Thailand May Be Hawaii’s Long-Lost Sister

In case you haven’t noticed I have just a slight obsession with Hawaii. Its beaches, people, produce, and unique-ness makes me happy, whether I visit for a few days or weeks on end. My recent trip to Thailand was my first time to the “Land Of Smiles” and it felt so familiar because it reminded me so much of Hawaii.

Yes, the climates in both Thailand and Hawaii are similar and both have great beach resorts but it was more than that. Both have major hospitality, a lively culture, and really amazing food, So, if you’ve been to Hawaii and are looking for somewhere similar but a bit more of an adventure, Thailand is a pretty natural fit. Here are all the ways the two places reminded me of each other: 

Thai Hospitality Is Like Hawaii’s Aloha Spirit

One of my favorite things about Hawaii is the Aloha spirit, that sense of hospitality and family that means most everyone is really warm and laidback. Thailand has similar good vibes—people are incredibly patient, accommodating, and friendly. That Golden Rule mentality in Hawaii is also deep-rooted in Thailand. 

They’re All Smiles, All The Time

And, yes, Thailand really is the Land Of Smiles. From the kids on the local tuk tuks waving to us as we drove by to the older lady who invited us into her house as we exploring a neighborhood, the main way we communicated with people was through smiles.

Tropical Flowers and Trees All Around

Both Thailand and Hawaii are serious tropical climates, with rain forest settings and hot humid days. And that means that so many of the flowers and trees that make Hawaii gorgeous and fragrant—jasmine, gardenia, pua kini kini, banana trees, passionfruit vines—are found all over Thailand.

One Of Their Biggest Crops Is Pineapple

Like Hawaii, Thailand has every tropical fruit you can think of—rambutan, lychee, jackfruit, durian, papaya, dragonfruit, and mangosteens. And, also like Hawaii, one of the biggest crops in the country is pineapple, though we thankfully didn’t see a Thai version of Hawaiian pizza.

It’s Very Multi-Culti

There’s a Chinatown in Bangkok, the Isaan region has influences of neighboring Laos and Cambodia, and the south of the country has ancesters from India?, China, and even Portugal. So, to say that Thailand is diverse is putting in mildly. And, just like in Hawaii, you see that influence in everything from the history to architecture, and the food (like say with the Muslim-influenced Massaman Curry).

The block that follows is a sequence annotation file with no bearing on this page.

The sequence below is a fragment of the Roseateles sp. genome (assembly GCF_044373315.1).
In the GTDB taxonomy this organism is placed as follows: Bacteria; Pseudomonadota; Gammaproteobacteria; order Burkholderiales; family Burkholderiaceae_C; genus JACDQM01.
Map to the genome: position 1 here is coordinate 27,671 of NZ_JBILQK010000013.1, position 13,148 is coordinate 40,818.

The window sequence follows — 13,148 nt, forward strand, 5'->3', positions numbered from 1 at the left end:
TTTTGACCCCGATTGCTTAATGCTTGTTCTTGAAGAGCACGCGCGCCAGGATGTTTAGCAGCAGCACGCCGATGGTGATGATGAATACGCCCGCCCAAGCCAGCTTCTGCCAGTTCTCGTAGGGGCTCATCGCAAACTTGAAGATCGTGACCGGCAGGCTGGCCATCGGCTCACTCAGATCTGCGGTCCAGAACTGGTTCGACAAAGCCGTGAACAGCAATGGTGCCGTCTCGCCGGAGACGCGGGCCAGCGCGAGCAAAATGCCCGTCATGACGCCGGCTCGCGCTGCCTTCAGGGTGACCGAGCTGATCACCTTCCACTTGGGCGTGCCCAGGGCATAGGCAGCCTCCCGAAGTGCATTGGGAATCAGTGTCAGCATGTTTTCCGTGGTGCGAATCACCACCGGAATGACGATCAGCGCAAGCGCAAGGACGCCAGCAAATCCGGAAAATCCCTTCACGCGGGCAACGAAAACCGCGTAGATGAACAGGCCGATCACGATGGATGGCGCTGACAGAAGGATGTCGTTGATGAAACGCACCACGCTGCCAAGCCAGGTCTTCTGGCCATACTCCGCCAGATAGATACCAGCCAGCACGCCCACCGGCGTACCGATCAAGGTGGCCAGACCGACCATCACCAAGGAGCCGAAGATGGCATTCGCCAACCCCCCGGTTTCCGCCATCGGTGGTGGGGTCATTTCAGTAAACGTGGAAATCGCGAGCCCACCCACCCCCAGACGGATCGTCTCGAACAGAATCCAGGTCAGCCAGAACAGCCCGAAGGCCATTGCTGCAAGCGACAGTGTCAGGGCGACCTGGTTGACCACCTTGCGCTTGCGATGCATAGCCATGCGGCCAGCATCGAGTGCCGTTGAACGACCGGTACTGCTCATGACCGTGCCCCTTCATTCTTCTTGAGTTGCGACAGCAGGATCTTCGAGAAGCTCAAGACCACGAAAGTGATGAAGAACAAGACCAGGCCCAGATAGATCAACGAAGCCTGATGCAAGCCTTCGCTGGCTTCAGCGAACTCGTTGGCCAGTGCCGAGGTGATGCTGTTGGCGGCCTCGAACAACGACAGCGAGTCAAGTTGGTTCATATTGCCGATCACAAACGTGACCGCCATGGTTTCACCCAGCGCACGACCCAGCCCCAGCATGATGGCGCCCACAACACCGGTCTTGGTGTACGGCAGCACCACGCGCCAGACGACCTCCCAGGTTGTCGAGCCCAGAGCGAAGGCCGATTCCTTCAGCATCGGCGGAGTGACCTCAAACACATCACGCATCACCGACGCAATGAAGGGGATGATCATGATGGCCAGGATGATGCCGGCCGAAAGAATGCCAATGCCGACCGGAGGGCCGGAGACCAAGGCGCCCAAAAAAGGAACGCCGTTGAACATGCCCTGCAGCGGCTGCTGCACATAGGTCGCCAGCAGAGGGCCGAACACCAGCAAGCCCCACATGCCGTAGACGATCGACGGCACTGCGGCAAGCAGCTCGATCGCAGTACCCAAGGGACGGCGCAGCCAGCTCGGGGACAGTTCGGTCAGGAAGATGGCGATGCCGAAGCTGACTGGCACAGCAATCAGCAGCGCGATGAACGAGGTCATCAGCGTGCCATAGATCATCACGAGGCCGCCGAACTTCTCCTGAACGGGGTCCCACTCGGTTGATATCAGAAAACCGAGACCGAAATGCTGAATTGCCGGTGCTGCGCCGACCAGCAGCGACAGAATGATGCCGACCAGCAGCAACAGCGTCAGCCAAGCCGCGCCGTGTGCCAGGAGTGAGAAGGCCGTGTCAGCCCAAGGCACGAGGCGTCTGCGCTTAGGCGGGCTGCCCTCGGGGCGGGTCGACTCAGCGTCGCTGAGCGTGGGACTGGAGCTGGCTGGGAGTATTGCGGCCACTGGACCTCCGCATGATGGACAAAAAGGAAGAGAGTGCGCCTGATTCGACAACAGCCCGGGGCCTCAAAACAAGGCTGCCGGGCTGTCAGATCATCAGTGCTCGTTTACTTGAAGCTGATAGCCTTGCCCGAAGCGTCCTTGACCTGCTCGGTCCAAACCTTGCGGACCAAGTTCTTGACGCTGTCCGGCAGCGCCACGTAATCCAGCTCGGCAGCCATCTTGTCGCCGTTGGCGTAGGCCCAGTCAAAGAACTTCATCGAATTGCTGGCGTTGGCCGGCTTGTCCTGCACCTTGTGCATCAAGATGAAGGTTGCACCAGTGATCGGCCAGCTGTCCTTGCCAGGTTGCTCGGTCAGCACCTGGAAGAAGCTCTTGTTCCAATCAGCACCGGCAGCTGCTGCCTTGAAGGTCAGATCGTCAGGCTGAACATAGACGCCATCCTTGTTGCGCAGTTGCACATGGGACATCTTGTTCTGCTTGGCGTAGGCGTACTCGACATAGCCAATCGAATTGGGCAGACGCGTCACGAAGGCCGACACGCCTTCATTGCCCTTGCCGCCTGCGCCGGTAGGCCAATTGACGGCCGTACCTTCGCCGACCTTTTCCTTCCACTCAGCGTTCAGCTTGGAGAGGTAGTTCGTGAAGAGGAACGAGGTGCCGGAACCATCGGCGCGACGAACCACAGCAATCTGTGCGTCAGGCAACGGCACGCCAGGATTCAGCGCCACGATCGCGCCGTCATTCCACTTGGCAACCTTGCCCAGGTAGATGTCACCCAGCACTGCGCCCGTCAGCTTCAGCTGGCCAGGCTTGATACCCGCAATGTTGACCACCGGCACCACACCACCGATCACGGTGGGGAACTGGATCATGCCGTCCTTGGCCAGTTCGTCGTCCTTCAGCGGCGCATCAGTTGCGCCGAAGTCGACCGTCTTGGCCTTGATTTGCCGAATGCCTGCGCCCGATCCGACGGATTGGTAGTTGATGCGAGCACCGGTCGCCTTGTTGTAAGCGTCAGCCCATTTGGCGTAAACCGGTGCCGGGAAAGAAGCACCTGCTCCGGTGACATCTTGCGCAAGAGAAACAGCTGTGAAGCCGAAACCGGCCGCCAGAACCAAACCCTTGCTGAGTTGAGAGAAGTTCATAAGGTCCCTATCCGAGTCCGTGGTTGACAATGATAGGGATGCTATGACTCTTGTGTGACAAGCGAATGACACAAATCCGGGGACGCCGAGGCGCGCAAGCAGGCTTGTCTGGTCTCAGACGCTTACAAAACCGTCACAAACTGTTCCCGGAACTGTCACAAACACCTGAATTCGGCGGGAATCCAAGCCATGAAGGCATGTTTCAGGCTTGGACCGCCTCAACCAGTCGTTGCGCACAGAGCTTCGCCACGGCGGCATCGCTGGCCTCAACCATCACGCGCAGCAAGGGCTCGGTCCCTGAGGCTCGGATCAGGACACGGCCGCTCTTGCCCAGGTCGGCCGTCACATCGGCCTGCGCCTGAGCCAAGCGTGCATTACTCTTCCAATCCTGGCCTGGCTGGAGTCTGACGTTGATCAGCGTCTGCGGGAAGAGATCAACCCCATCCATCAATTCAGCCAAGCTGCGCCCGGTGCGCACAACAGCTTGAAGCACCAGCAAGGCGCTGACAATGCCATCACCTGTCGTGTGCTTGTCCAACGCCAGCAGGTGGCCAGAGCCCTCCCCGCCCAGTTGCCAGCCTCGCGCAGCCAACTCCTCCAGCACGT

They Know Good Food

Speaking of food, the melting pot of cultures makes food in both places really interesting. And, though I love Hawaii, if I had to choose, I’d say Thailand has slightly more interesting food. From the chic rooftop bars in Bangkok to nightmarkets and roadside cafes, there’s a range of high end to comfort food. And though you can easily find all the Thai food you’re familiar with—Pad Thai, Pad Siew, Som Tum, Tom Kha—there are also a lot of dishes influenced by the diversity from Muslim-influenced Massaman Curry, Indian-influence yellow curry, and the Laos-originated larb.

Traditions Are Alive And Well

This trip to Thailand was centered around the Queen’s 84<sup>th</sup> birthday and highlighted the programs she supports across the country that help maintain Thai craft and artisan traditions. Her programs along with the Thai culture’s respect for the past means that a good deal of the Thai traditions—from silk spinning to indigo dyeing and traditional dances—are very much practiced today. 

They Make Gorgeous Flower Garlands

If Hawaii has the lei, Thailand has the Phuang malai flower garland. Granted, you wear the lei in Hawaii for everyday celebrations such as graduations and weddings while in Thailand the flower garlands are used to show respect, be it for religious purposes or special guests. But I saw a variation of one of my favorite types of lei—made with jasmine buds—all over Thailand from a bracelet form when I checked into my hotel in Bangkok to all over the temples.

There’s Serious City Life

One of the things I like most about Oahu is that it’s a city in the middle of an island so you can enjoy paradise but still have world-class shopping and high end restaurants. I knew that Bangkok had a really vibrant nightlife but I didn’t expect to like it as much as I did. From rooftop bars—I really liked Banyan Tree and Sala Hotel—to the bustling night markets, the city never sleeps.

But The Beaches Are Beauteous Too

Of course, the main thing the two places have most in common are the beautiful beaches and resorts. I spent just a few days in Phuket at the Sri Panwa resort and it was totally dreamy. I'm not going to play favorites as there are amazing beaches in both places so you'll have to visit and decide for yourself!


My trip to Thailand and this post was sponsored by Tourism ThailandAll content, ideas, and words are my own. Thanks for supporting these sponsors who allow us to keep Salt & Wind up and running.

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